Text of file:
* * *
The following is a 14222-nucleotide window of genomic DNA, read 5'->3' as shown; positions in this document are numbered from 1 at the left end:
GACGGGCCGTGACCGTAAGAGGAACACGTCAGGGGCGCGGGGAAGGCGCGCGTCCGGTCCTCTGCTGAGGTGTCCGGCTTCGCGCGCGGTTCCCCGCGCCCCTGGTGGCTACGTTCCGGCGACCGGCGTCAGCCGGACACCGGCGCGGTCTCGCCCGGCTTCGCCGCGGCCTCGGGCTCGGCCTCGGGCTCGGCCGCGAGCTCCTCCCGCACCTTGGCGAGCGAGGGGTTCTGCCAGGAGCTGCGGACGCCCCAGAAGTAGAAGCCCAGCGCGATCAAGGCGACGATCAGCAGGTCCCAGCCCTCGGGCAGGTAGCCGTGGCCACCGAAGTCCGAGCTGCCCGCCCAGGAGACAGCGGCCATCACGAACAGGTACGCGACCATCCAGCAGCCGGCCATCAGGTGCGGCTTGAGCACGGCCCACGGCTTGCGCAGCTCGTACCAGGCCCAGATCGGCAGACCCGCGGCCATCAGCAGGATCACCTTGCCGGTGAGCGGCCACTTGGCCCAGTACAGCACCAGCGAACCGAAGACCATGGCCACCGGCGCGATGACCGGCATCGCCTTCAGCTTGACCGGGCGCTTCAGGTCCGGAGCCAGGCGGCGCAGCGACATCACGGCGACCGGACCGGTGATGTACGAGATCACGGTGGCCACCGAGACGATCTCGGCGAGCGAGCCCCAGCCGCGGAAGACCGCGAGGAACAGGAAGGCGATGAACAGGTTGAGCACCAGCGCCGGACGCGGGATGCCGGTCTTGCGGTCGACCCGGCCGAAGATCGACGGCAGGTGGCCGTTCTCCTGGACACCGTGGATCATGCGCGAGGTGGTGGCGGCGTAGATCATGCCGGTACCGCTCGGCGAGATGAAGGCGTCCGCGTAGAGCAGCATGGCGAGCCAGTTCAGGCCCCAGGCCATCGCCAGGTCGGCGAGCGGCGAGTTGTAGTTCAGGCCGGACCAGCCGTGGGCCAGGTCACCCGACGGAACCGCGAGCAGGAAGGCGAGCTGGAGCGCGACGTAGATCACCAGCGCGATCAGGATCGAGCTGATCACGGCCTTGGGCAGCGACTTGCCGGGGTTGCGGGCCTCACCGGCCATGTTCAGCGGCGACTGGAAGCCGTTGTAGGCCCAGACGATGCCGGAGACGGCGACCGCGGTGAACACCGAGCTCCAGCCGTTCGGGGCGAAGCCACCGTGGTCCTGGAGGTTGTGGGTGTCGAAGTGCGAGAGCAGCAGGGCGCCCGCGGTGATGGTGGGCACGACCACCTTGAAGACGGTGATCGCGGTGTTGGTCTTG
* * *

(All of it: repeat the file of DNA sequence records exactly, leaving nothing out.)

The following is a 14222-nucleotide window of genomic DNA, read 5'->3' as shown; positions in this document are numbered from 1 at the left end:
GACGGGCCGTGACCGTAAGAGGAACACGTCAGGGGCGCGGGGAAGGCGCGCGTCCGGTCCTCTGCTGAGGTGTCCGGCTTCGCGCGCGGTTCCCCGCGCCCCTGGTGGCTACGTTCCGGCGACCGGCGTCAGCCGGACACCGGCGCGGTCTCGCCCGGCTTCGCCGCGGCCTCGGGCTCGGCCTCGGGCTCGGCCGCGAGCTCCTCCCGCACCTTGGCGAGCGAGGGGTTCTGCCAGGAGCTGCGGACGCCCCAGAAGTAGAAGCCCAGCGCGATCAAGGCGACGATCAGCAGGTCCCAGCCCTCGGGCAGGTAGCCGTGGCCACCGAAGTCCGAGCTGCCCGCCCAGGAGACAGCGGCCATCACGAACAGGTACGCGACCATCCAGCAGCCGGCCATCAGGTGCGGCTTGAGCACGGCCCACGGCTTGCGCAGCTCGTACCAGGCCCAGATCGGCAGACCCGCGGCCATCAGCAGGATCACCTTGCCGGTGAGCGGCCACTTGGCCCAGTACAGCACCAGCGAACCGAAGACCATGGCCACCGGCGCGATGACCGGCATCGCCTTCAGCTTGACCGGGCGCTTCAGGTCCGGAGCCAGGCGGCGCAGCGACATCACGGCGACCGGACCGGTGATGTACGAGATCACGGTGGCCACCGAGACGATCTCGGCGAGCGAGCCCCAGCCGCGGAAGACCGCGAGGAACAGGAAGGCGATGAACAGGTTGAGCACCAGCGCCGGACGCGGGATGCCGGTCTTGCGGTCGACCCGGCCGAAGATCGACGGCAGGTGGCCGTTCTCCTGGACACCGTGGATCATGCGCGAGGTGGTGGCGGCGTAGATCATGCCGGTACCGCTCGGCGAGATGAAGGCGTCCGCGTAGAGCAGCATGGCGAGCCAGTTCAGGCCCCAGGCCATCGCCAGGTCGGCGAGCGGCGAGTTGTAGTTCAGGCCGGACCAGCCGTGGGCCAGGTCACCCGACGGAACCGCGAGCAGGAAGGCGAGCTGGAGCGCGACGTAGATCACCAGCGCGATCAGGATCGAGCTGATCACGGCCTTGGGCAGCGACTTGCCGGGGTTGCGGGCCTCACCGGCCATGTTCAGCGGCGACTGGAAGCCGTTGTAGGCCCAGACGATGCCGGAGACGGCGACCGCGGTGAACACCGAGCTCCAGCCGTTCGGGGCGAAGCCACCGTGGTCCTGGAGGTTGTGGGTGTCGAAGTGCGAGAGCAGCAGGGCGCCCGCGGTGATGGTGGGCACGACCACCTTGAAGACGGTGATCGCGGTGTTGGTCTTG